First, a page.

The earliest toy trains were made of lead and had no moving parts. Some had wheels that turned, but these had to be pulled or pushed. A few of the early 19th-century push toy rails were made of tinplate, such as the large, durable, stylized locomotive toys in the U.S., which were painted red and gold and decorated with hearts and flowers. model trains gauge guide
Around 1875, technological advancements in materials and manufacturing enabled tin to be stamped, cut, wrapped, and lithographed faster than previously.
Toy trains were revolutionized when Märklina German firm that specialized in doll house accessories, sought to create an equivalent toy for boys where a constant revenue stream could be ensured by selling add-on accessories for decades after the first purchase. Along with boxed sets containing a train and track, Märklin offered extra track, rolling stock, and buildings sold separately, creating the predecessor to the modern model train layout featuring buildings and scenery in addition to a working train.
Electric trains adopted, with the first appearing in 1897, made from the U.S. company Carlisle & Finch. As residential use of power became more prevalent from the early 20th century, electrical trains gained popularity and as time moved on, these electrical trains grew in sophistication, gaining lighting, the ability to change direction, to emit a whistling noise, to smoke, to couple and uncouple cars and even load and unload freight. Toy trains from the first half of the 20th century were often made of lithographed tin; later trains were often made mostly of plastic.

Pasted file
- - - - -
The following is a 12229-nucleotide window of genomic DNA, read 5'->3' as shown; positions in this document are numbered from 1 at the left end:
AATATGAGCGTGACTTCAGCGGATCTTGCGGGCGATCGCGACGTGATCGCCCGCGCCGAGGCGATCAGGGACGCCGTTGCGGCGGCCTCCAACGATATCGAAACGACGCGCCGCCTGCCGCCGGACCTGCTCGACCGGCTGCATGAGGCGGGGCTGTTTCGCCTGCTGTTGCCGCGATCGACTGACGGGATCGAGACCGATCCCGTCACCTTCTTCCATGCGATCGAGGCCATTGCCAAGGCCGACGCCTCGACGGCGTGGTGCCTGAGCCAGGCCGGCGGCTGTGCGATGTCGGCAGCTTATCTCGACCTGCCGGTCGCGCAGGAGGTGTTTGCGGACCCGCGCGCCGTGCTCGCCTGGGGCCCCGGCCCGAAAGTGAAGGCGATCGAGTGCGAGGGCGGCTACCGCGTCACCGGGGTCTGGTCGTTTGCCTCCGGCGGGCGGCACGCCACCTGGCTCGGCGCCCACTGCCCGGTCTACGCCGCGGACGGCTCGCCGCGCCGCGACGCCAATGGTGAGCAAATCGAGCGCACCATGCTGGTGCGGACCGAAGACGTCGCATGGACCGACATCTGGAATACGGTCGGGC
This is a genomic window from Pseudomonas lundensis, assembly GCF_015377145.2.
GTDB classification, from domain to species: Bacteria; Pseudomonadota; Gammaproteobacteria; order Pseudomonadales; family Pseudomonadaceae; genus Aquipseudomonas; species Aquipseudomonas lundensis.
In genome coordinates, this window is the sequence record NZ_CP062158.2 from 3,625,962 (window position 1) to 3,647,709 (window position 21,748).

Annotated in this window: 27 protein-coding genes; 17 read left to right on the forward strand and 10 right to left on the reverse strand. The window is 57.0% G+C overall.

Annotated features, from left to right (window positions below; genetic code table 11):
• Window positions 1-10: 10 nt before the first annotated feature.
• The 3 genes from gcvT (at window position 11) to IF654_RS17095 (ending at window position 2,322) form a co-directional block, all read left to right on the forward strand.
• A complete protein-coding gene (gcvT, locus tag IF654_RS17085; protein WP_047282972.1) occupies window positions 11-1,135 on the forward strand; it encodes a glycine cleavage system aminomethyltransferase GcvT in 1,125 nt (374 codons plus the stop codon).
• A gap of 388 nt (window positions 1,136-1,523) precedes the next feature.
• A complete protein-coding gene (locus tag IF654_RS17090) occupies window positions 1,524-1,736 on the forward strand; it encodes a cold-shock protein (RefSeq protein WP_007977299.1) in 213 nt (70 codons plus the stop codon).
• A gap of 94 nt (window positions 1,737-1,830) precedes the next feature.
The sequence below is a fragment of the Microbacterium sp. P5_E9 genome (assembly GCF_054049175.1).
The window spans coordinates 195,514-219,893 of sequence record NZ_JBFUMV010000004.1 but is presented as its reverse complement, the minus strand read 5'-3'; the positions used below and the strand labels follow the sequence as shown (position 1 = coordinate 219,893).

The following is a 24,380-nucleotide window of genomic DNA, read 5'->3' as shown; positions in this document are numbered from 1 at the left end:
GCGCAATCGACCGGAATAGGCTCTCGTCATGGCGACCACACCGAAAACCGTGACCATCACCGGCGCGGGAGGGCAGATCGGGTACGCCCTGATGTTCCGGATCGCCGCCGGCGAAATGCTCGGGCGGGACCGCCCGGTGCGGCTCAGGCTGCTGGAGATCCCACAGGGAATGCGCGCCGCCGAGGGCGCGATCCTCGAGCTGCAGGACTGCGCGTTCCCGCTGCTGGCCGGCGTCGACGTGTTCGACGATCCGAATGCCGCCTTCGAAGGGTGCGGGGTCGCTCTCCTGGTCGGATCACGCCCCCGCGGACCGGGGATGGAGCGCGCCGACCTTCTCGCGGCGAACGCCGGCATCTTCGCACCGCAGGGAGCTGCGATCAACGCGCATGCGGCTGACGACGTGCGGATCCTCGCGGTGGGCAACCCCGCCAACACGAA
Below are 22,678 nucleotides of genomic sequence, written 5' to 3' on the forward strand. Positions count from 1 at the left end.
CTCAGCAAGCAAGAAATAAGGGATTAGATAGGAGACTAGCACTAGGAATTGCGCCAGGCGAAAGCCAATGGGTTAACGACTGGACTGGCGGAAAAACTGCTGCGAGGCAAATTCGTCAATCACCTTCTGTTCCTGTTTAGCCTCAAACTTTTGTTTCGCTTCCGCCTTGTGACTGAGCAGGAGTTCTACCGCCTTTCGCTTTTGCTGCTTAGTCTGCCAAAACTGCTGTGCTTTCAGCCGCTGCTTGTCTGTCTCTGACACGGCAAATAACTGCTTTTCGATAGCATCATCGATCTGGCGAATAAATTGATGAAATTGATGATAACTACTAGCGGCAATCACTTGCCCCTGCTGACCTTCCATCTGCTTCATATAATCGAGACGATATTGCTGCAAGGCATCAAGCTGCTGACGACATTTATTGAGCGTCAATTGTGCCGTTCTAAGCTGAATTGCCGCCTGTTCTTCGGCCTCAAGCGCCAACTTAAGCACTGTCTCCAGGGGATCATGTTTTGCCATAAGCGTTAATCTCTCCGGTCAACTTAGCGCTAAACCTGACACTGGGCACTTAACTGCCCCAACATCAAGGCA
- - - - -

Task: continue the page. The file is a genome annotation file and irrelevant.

Before the 1950s, there was little differentiation between toy trains and model railroads–model railroads were toys by definition. Pull toys and wind-up trains were marketed by children, while electric trains were marketed towards teens, especially teenaged boys. It was during the 1950s that the modern emphasis on realism in model railroading started to grab on.
Consumer interest in trains as toys waned in the late 1950s, but has experienced resurgence since the late 1990s due in large part to the popularity of Thomas the Tank Engine.
Today, S gauge and O gauge railroads continue to be considered toy trains even by their adherents and are often accessorized with semi-scale model buildings by Plasticville or K-Line (who owns the rights to the Plasticville-like buildings created by Marx from the 1950s into the 1970s). However, due to their high price, one is more inclined to locate an HO scale or N scale train set in a toy shop than an O scale collection.
Many modern electric toy trains comprise sophisticated electronic equipment that exude digitized sound effects and permit the operator to safely and easily run multiple remote controller trains on one loop of track. In recent decades, many toy train operators may operate a train with a TV camera in the front of the engine and hooked up to a display, such as computer monitor. This will show an image, like that of a real (smaller size) railroad)
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